Judge orders release of DNA in convicted child killer's appeal

Lawyers for Phillip Tallio, convicted of murdering his 22-month-old cousin in the 1980s, claim the DNA could exonerate him — and prove another relative was the real killer.

Lawyers for Phillip Tallio claim sample could clear him 35 years after toddler's death

Phillip James Tallio was 17 when he was convicted of second-degree murder. Now, 35 years later, his lawyers say DNA evidence must be retested. (Rachel Barsky)

In a unanimous decision, B.C. Court of Appeal judges have ordered the release of a sealed DNA sample from a 35-year-old murder case for further testing.

Lawyers for Phillip Tallio, convicted of murdering his cousin in the 1980s, claim the evidence could prove he was wrongfully convicted — and potentially prove another relative was the real killer. 

Tallio was 17 when he was accused of suffocating his cousin, 22-month-old Delavina Mack, at a party in Bella Coola, B.C., in 1983.

He originally pleaded not guilty, but his lawyers changed that plea to guilty nine days into his trial. Tallio was convicted of second-degree murder in 1984.

Described in court documents as having an intellect "far below his years," Tallio has maintained his innocence ever since. He has repeatedly been denied parole. 

Last year, Tallio's lawyers successfully applied to appeal his conviction — more than three decades after the appeal deadline expired.

They argued for the release of the DNA sample for further testing to build their appeal, which has yet to be filed.

Rachel Barsky, one of Tallio's lawyers, said the release order is a good sign for the case.

"They have granted everything that we've asked for," said Barsky. "That's a very positive development… and a very significant step forward."

Tallio, seen in an undated photograph during his childhood, has maintained his innocence for 35 years. (Rachel Barsky)

DNA evidence

Dozens of tissue samples taken from the dead toddler were kept at B.C. Children's Hospital until 2011, when the Innocence Project — a non-profit legal organization that is committed to exonerating wrongly convicted people with DNA evidence — requested they be tested.

Initial testing showed Tallio was "excluded" from one sample — that is, ruled out as the source of the DNA — but not from another. His lawyers said that simply means the second test was inconclusive, given the technology in use at the time.​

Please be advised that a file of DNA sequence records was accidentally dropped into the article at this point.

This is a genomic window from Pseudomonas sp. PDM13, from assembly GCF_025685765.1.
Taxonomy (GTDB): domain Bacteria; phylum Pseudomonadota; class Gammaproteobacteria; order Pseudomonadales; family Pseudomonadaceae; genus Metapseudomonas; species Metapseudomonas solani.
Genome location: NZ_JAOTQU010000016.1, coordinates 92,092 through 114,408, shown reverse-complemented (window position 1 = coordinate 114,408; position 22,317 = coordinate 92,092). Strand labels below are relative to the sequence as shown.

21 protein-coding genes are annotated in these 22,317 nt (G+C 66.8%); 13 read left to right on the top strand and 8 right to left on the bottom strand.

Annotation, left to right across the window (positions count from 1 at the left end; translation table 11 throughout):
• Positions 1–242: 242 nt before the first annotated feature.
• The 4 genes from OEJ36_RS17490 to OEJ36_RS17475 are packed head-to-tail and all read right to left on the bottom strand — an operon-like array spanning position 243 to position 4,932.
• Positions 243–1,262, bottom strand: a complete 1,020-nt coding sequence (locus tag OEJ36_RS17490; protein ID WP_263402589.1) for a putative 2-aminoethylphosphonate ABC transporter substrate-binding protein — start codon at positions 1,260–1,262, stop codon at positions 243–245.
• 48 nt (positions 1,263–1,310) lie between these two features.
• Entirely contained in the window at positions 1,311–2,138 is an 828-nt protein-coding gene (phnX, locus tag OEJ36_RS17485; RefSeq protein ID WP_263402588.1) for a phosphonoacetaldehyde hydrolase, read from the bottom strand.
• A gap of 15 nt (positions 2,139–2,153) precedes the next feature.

In 2013, another partial sample from male DNA concluded the killer could have been any of Tallio's male relatives. 

Tallio's lawyers said their client's paternal uncle, Cyril Tallio Sr., was also at the party where the child was killed. DNA testing said he "cannot be excluded" as a suspect.

Cyril Tallio Sr. died in 2014. Court documents say he had a criminal record related to sexually assaulting children.

In their reasons for judgment, the B.C. Court of Appeal judges said modern testing available at the Netherlands Forensic Institute could also differentiate Tallio's DNA from that of a relative who is "another potential suspect."

"It is in the interests of justice to allow the testing to occur," Justice Elizabeth Bennett wrote on behalf of the panel.

"With this potential exclusion, any question as to a possible connection between the applicant and physical evidence tying him to the crime would be put to rest."

'Due diligence'

There's a chance the partial sample will return an inconclusive result, given the passage of time and potential contamination.

But regardless, the lawyer said, the chance needs to be seen through.

"This is about doing our due diligence for Phillip Tallio's case and making sure we do everything humanly possible to advance all the fresh evidence we need to advance," Barsky said.

Rachel Barsky, one of Tallio's lawyers, says the granted application is a 'strong step' for her clients appeal. She was also on the team of lawyers who successfully applied to appeal his murder conviction in 2017. (CBC)

There was no DNA testing available when Tallio was convicted. The Crown argued against further testing, saying the sample was likely contaminated and unlikely to give conclusive evidence.

Bennett said the Crown "misses the mark with that argument" and that it was "irrelevant" for an appeal hearing.

The RCMP have been ordered to send the sample to the Netherlands for the testing "as soon as reasonably possible." Once it arrives, Dutch officials will have six weeks to feed results and analysis back to Canada.

With files from Farrah Merali and Eric Rankin